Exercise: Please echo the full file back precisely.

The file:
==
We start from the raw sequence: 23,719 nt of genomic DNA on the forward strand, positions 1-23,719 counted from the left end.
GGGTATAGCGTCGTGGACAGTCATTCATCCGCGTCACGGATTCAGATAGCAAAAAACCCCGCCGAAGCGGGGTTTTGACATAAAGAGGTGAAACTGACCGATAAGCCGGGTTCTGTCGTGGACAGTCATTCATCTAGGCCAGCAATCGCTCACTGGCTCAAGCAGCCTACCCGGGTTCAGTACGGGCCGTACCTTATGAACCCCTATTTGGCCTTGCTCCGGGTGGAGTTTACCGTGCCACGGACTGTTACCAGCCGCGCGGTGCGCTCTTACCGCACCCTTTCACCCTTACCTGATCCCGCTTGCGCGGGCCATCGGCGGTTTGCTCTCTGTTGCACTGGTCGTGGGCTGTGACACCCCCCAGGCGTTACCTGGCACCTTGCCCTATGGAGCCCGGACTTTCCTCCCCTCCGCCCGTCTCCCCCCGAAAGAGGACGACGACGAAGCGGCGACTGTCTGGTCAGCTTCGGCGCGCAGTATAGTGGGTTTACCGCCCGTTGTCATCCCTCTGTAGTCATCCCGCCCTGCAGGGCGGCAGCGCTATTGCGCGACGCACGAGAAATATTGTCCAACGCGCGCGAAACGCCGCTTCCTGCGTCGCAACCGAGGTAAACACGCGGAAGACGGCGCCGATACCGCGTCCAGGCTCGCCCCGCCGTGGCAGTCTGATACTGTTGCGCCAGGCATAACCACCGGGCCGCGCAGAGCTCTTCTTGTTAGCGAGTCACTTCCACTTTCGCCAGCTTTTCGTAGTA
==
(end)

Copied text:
We start from the raw sequence: 23,719 nt of genomic DNA on the forward strand, positions 1-23,719 counted from the left end.
GGGTATAGCGTCGTGGACAGTCATTCATCCGCGTCACGGATTCAGATAGCAAAAAACCCCGCCGAAGCGGGGTTTTGACATAAAGAGGTGAAACTGACCGATAAGCCGGGTTCTGTCGTGGACAGTCATTCATCTAGGCCAGCAATCGCTCACTGGCTCAAGCAGCCTACCCGGGTTCAGTACGGGCCGTACCTTATGAACCCCTATTTGGCCTTGCTCCGGGTGGAGTTTACCGTGCCACGGACTGTTACCAGCCGCGCGGTGCGCTCTTACCGCACCCTTTCACCCTTACCTGATCCCGCTTGCGCGGGCCATCGGCGGTTTGCTCTCTGTTGCACTGGTCGTGGGCTGTGACACCCCCCAGGCGTTACCTGGCACCTTGCCCTATGGAGCCCGGACTTTCCTCCCCTCCGCCCGTCTCCCCCCGAAAGAGGACGACGACGAAGCGGCGACTGTCTGGTCAGCTTCGGCGCGCAGTATAGTGGGTTTACCGCCCGTTGTCATCCCTCTGTAGTCATCCCGCCCTGCAGGGCGGCAGCGCTATTGCGCGACGCACGAGAAATATTGTCCAACGCGCGCGAAACGCCGCTTCCTGCGTCGCAACCGAGGTAAACACGCGGAAGACGGCGCCGATACCGCGTCCAGGCTCGCCCCGCCGTGGCAGTCTGATACTGTTGCGCCAGGCATAACCACCGGGCCGCGCAGAGCTCTTCTTGTTAGCGAGTCACTTCCACTTTCGCCAGCTTTTCGTAGTA